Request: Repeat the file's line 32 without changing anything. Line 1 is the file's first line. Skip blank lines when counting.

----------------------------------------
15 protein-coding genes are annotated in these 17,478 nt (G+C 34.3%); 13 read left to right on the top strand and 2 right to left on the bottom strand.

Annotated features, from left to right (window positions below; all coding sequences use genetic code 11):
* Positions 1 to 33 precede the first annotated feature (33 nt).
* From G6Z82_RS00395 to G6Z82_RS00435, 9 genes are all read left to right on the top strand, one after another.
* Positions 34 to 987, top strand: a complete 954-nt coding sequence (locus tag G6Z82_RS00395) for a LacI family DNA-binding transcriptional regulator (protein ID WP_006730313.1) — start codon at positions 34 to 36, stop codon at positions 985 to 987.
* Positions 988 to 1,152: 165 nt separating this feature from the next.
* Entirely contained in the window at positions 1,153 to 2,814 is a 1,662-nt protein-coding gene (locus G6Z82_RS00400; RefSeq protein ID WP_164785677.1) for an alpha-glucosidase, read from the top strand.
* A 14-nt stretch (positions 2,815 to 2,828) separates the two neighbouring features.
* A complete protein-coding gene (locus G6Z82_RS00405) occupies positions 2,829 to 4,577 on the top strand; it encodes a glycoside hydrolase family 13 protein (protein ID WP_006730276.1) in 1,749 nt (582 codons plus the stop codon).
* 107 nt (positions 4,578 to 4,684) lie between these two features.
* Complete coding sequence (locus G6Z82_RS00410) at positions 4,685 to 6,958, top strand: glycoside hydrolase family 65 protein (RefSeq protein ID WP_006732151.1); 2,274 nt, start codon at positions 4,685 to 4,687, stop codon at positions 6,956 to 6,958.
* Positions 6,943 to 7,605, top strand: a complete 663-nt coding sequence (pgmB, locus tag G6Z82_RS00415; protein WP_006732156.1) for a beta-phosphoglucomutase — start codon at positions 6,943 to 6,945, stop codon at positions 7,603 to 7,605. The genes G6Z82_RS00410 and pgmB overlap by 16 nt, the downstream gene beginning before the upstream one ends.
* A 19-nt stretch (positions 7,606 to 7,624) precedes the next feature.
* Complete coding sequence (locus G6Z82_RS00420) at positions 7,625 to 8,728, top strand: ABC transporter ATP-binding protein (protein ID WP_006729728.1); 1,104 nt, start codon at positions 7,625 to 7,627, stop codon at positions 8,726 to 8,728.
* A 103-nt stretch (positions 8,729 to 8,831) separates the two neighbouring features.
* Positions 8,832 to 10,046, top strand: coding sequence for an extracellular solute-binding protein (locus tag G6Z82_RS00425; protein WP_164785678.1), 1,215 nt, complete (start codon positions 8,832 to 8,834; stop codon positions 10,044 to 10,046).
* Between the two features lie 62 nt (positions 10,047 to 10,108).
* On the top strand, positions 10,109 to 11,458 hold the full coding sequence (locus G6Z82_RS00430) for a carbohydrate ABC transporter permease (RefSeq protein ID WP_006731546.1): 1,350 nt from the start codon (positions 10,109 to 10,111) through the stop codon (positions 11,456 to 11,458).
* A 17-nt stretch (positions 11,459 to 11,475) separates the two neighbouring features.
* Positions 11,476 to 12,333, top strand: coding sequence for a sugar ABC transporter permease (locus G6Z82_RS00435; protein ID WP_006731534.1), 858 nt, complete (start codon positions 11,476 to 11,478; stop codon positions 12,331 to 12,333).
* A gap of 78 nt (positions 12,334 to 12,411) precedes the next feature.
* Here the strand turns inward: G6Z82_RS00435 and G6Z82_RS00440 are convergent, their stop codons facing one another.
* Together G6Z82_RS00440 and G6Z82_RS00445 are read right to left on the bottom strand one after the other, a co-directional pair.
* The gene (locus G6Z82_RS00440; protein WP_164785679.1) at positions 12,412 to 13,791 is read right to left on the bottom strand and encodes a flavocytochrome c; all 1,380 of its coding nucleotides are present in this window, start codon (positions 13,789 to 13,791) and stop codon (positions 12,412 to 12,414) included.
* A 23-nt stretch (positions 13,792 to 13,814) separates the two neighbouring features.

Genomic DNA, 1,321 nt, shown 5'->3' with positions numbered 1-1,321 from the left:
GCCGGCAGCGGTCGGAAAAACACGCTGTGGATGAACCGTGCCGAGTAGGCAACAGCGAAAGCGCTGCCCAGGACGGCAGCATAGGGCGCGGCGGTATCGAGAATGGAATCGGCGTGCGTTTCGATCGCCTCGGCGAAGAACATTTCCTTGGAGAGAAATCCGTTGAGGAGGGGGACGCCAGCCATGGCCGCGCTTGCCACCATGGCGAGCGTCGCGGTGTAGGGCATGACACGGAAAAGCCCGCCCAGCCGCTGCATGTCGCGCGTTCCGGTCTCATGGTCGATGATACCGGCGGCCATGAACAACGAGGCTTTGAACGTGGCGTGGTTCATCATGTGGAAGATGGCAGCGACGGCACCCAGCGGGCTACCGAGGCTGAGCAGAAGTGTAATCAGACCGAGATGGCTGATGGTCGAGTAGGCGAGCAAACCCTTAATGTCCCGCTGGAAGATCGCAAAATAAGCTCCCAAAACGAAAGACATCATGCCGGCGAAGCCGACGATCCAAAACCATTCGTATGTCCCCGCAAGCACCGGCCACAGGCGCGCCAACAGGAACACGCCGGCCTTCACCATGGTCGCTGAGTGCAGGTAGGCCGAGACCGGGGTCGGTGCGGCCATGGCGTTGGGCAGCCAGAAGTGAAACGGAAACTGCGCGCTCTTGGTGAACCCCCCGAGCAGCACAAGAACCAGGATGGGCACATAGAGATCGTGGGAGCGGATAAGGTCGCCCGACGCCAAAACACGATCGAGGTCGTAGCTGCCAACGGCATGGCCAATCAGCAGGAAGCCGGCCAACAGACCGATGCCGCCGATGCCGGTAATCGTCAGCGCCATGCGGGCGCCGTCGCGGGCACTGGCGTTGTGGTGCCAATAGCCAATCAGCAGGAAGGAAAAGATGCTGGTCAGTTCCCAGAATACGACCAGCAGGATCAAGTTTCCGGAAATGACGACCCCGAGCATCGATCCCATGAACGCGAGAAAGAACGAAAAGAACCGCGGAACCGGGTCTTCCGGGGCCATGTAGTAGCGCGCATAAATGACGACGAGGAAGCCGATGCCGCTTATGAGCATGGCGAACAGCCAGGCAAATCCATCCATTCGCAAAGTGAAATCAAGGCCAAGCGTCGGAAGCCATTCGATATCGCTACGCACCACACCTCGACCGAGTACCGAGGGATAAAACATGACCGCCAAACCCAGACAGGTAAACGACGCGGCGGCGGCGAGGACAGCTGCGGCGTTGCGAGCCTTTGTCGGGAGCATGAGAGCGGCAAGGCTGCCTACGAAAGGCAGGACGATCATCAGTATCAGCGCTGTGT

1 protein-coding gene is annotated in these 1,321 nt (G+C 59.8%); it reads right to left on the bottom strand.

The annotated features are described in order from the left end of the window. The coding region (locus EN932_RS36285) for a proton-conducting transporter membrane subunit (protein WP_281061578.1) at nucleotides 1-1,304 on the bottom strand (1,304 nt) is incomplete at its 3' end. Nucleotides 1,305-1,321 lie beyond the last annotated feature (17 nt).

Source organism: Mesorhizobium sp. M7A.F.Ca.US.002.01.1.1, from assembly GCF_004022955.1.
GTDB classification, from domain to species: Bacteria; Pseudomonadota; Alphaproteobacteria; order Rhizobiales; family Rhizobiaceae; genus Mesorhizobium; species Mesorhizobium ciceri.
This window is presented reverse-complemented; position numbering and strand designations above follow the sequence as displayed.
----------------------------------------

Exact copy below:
This window is presented reverse-complemented; position numbering and strand designations above follow the sequence as displayed.